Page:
The last time I visited, I had no cell phone and my son doesn't have a landline. So he let me know by email when he was leaving work and I contacted him by email if I had a question. For emergencies, I had my phone and could call 911 without a local SIM card (I think.......) but couldn't call him if I got in trouble somewhere. (No, not that kind of trouble...)

 

This worked OK for that particular visit and now I am starting to wonder if I really need to pay $20 or $30 for a month's worth of minutes that I might or might not use. Ordering food to be delivered? Online. GPS capability? Paper map. Contact my son in case of emergency? I have a card with his cell phone number on it in my wallet. I am not very social and don't know other people who I would just call and chat with.

 

What have I missed that I could actually use a cell phone for?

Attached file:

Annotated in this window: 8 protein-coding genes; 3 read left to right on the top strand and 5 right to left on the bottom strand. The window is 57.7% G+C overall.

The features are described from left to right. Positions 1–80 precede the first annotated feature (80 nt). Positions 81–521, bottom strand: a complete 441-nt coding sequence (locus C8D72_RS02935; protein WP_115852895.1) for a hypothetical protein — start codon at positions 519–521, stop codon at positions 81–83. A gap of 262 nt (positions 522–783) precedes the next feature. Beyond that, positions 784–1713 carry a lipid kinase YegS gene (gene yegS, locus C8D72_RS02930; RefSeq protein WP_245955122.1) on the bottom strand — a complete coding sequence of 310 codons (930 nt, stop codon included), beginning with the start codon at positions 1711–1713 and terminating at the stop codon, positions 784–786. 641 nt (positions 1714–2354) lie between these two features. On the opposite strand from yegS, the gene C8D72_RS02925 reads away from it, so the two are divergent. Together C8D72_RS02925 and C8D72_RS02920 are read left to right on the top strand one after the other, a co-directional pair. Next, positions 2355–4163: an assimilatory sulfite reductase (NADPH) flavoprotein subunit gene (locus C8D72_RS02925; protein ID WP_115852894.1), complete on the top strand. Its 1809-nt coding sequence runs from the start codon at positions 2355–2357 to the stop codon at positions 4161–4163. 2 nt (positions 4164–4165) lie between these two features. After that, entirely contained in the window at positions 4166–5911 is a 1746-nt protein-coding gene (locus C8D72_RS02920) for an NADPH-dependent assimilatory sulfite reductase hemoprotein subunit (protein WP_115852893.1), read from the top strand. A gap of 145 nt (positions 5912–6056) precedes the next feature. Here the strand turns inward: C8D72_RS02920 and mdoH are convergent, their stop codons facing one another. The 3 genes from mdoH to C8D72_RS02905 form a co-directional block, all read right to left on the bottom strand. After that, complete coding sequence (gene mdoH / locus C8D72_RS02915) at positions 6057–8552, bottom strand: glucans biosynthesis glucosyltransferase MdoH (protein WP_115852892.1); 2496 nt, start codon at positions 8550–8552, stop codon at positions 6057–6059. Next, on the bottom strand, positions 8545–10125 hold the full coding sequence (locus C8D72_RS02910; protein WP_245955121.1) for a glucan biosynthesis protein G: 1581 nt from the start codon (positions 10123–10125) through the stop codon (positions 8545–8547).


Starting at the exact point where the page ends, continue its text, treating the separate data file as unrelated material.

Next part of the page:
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I'm with you, Eleanor! I don't talk on the phone that much. In fact, the constant calls from my hubby irritate me. So I don't really care if I lose my long time number. When I leave the house and have forgotten my cell phone, I don't panic or fret. I actually like the fact that I have forgotten it because then nobody can interrupt me with their calls. As I always tell my hubby, I got along fine growing up without a cell phone because they weren't invented yet. And on a related topic, remember when people would call your house and you had to actually answer the phone to see who was calling? That's another thing I do. I screen calls. There was a time pre cell phone when I didn't even bother to have a phone. Ooh, what if there is an emergency? Really? How many times in your life have you had an emergency when you couldn't get by without a phone? If I fell on the floor now and couldn't move the 2 phones in our house wouldn't help 'cause I'm not near either one. I don't keep my cell phone attached to my body! Sorry for going on and on. I felt like getting this out of my system! :unsure: